I had some kind of fancy pears one time from one of those holiday gift boxes and they were amazing. Perfect uniform texture and tasted something like a perfect peach just incredible unlike any other pear Ive had before or since.
And that's why I'd never write off pears. The taste is appealing enough that if I could find one with better texture I'd be quite happy.
Now I'm curious about your fruit preferences.

Re: Rodney Dangerfield in Back to School

Posted: 22 Oct 2017, 6:51am
by Dr. Medulla
Kory wrote:
21 Oct 2017, 9:49pm
Dr. Medulla wrote:
20 Oct 2017, 8:29pm
Kory wrote:
20 Oct 2017, 8:14pm
I can see that. How do you feel about super ripe plums?
Plums are usually good, tho I never think about them (not exactly a go-to fruit). But taste and texture are both fine.
revbob wrote:
20 Oct 2017, 8:24pm
I had some kind of fancy pears one time from one of those holiday gift boxes and they were amazing. Perfect uniform texture and tasted something like a perfect peach just incredible unlike any other pear Ive had before or since.
And that's why I'd never write off pears. The taste is appealing enough that if I could find one with better texture I'd be quite happy.
Now I'm curious about your fruit preferences.
• Mandarin oranges. We used to call them Christmas oranges (and *wince* Jap oranges) when I was a kid because they're only available Nov–Jan. The smaller ones are so tangy delicious.
• Cherries
• Spartan apples
• Any seedless grapes
• Bananas
• Watermelon
• Cantaloupe
• Pretty much any berry. Not sure I can think of a berry that I don't like. Everyone from Saskatchewan is supposed to drool over Saskatoon berries, and they are good, but they aren't *that* amazing.

Re: Rodney Dangerfield in Back to School

Posted: 23 Oct 2017, 12:41pm
by Kory
Dr. Medulla wrote:
22 Oct 2017, 6:51am
Kory wrote:
21 Oct 2017, 9:49pm
Dr. Medulla wrote:
20 Oct 2017, 8:29pm
Kory wrote:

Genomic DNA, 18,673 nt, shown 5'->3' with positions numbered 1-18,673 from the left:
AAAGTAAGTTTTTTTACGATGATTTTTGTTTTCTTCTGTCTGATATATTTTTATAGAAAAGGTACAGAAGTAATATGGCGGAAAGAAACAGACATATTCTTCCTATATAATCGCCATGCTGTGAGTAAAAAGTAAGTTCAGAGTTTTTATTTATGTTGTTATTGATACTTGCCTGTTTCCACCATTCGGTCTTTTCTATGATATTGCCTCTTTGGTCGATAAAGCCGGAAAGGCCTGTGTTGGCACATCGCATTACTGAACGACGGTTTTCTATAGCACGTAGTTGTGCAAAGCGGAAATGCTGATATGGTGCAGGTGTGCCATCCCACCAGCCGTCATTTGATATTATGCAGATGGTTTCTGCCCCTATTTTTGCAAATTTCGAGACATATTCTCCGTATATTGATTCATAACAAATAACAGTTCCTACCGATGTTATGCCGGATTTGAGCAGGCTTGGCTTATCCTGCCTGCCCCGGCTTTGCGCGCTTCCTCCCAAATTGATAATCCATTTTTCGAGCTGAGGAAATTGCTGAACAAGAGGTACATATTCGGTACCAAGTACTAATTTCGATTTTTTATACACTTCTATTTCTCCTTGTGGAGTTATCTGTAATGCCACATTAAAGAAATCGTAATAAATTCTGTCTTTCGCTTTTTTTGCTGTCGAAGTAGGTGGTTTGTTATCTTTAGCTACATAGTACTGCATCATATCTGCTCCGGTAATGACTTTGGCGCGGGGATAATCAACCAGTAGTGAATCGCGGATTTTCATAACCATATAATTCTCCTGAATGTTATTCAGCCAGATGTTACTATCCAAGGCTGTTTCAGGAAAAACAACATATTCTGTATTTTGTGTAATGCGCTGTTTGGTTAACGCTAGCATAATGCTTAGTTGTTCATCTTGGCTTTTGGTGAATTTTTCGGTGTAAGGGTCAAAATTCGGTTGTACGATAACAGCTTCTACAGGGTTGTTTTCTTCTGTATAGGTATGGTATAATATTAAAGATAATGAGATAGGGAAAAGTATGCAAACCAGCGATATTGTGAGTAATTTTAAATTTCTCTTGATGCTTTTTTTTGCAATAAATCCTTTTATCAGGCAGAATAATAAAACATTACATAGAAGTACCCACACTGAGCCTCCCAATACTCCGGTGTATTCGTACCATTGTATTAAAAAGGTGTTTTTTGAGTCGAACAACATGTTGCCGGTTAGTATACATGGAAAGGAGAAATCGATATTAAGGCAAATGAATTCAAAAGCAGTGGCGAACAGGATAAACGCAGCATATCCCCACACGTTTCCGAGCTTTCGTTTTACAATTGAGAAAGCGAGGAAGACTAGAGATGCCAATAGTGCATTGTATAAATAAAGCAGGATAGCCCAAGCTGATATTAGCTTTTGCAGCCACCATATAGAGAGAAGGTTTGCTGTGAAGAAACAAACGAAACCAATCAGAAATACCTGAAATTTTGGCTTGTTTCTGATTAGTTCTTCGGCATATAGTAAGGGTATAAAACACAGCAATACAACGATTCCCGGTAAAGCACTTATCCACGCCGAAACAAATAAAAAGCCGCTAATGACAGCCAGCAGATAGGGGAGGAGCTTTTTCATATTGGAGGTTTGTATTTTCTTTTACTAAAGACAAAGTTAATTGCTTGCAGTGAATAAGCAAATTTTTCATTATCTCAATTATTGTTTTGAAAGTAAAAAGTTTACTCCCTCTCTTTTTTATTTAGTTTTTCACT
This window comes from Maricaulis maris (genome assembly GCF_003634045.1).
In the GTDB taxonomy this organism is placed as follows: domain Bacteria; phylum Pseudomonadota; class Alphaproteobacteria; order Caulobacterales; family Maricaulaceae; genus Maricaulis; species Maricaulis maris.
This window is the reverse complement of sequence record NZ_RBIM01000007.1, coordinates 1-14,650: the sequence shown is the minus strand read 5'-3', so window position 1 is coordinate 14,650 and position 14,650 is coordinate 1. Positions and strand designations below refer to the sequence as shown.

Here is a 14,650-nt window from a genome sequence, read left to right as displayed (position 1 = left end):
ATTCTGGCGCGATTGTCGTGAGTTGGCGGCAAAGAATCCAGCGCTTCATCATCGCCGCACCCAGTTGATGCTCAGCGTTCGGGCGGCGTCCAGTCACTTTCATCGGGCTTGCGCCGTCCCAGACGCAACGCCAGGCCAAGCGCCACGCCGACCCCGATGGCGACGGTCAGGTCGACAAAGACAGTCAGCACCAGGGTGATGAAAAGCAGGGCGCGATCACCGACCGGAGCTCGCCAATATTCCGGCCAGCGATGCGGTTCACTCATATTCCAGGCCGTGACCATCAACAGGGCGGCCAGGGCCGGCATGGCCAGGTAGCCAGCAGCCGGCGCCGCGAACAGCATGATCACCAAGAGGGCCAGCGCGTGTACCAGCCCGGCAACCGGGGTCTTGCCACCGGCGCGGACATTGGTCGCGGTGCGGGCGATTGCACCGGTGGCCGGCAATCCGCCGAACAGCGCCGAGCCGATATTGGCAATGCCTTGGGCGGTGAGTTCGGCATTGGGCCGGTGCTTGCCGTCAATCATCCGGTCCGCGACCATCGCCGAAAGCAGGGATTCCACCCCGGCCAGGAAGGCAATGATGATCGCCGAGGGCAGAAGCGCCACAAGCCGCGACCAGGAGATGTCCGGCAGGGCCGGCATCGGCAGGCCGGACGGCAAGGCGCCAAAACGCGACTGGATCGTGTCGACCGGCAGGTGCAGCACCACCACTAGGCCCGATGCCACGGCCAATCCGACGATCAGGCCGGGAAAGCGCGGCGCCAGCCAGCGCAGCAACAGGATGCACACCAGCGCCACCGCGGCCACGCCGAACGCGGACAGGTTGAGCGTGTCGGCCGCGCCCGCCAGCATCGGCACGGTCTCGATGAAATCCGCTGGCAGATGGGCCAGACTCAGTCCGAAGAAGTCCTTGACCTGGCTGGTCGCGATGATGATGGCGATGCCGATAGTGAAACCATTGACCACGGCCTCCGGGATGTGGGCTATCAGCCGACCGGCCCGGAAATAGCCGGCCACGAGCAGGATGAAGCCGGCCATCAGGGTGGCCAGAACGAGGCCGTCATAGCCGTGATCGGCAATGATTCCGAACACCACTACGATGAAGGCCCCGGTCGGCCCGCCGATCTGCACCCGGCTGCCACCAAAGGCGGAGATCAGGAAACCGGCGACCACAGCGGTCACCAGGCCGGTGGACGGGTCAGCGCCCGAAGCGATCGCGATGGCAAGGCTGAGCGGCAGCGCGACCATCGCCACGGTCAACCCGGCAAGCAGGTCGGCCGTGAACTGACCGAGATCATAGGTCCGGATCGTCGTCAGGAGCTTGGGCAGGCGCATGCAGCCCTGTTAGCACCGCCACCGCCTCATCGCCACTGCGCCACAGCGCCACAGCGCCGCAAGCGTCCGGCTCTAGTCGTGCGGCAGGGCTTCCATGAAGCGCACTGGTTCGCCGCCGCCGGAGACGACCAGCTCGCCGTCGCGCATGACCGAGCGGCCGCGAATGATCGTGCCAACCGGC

20 Oct 2017, 8:14pm
I can see that. How do you feel about super ripe plums?
Plums are usually good, tho I never think about them (not exactly a go-to fruit). But taste and texture are both fine.
revbob wrote:
20 Oct 2017, 8:24pm
I had some kind of fancy pears one time from one of those holiday gift boxes and they were amazing. Perfect uniform texture and tasted something like a perfect peach just incredible unlike any other pear Ive had before or since.
And that's why I'd never write off pears. The taste is appealing enough that if I could find one with better texture I'd be quite happy.
Now I'm curious about your fruit preferences.
• Mandarin oranges. We used to call them Christmas oranges (and *wince* Jap oranges) when I was a kid because they're only available Nov–Jan. The smaller ones are so tangy delicious.
• Cherries
• Spartan apples
• Any seedless grapes
• Bananas
• Watermelon
• Cantaloupe
• Pretty much any berry. Not sure I can think of a berry that I don't like. Everyone from Saskatchewan is supposed to drool over Saskatoon berries, and they are good, but they aren't *that* amazing.
I endorse these choices.

Re: Rodney Dangerfield in Back to School

Posted: 26 Oct 2017, 2:24pm
by Dr. Medulla
Student wants to write about Altamont. Okay.
Student wants to exonerate the Hell's Angels for stopping a catastrophe (Hunter was armed when they murdered him). Oh Christ. So now I'm wondering if the student has biker connections and/or is a racist because, you know, this is fucking crazy.

Re: Rodney Dangerfield in Back to School

Posted: 26 Oct 2017, 2:27pm
by eumaas
Dr. Medulla wrote:
26 Oct 2017, 2:24pm
Student wants to write about Altamont. Okay.
Student wants to exonerate the Hell's Angels for stopping a catastrophe (Hunter was armed when they murdered him). Oh Christ. So now I'm wondering if the student has biker connections and/or is a racist because, you know, this is fucking crazy.
my friend's dad founded the Canadian branch of the Hells Angels.